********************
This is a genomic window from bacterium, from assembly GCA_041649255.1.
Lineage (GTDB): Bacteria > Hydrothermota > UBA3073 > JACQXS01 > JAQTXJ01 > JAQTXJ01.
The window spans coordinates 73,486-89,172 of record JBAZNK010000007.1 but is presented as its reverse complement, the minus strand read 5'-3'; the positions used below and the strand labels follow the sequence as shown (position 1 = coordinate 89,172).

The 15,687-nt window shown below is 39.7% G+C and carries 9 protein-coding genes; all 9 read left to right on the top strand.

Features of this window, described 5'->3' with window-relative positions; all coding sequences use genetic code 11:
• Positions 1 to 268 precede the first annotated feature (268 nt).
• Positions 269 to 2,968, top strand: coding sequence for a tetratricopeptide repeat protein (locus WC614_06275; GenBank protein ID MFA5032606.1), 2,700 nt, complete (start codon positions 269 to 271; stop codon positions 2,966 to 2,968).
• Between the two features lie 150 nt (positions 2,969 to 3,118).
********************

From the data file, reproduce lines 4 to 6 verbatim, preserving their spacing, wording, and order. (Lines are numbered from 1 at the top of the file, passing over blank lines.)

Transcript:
The 15,687-nt window shown below is 39.7% G+C and carries 9 protein-coding genes; all 9 read left to right on the top strand.

Features of this window, described 5'->3' with window-relative positions; all coding sequences use genetic code 11:
• Positions 1 to 268 precede the first annotated feature (268 nt).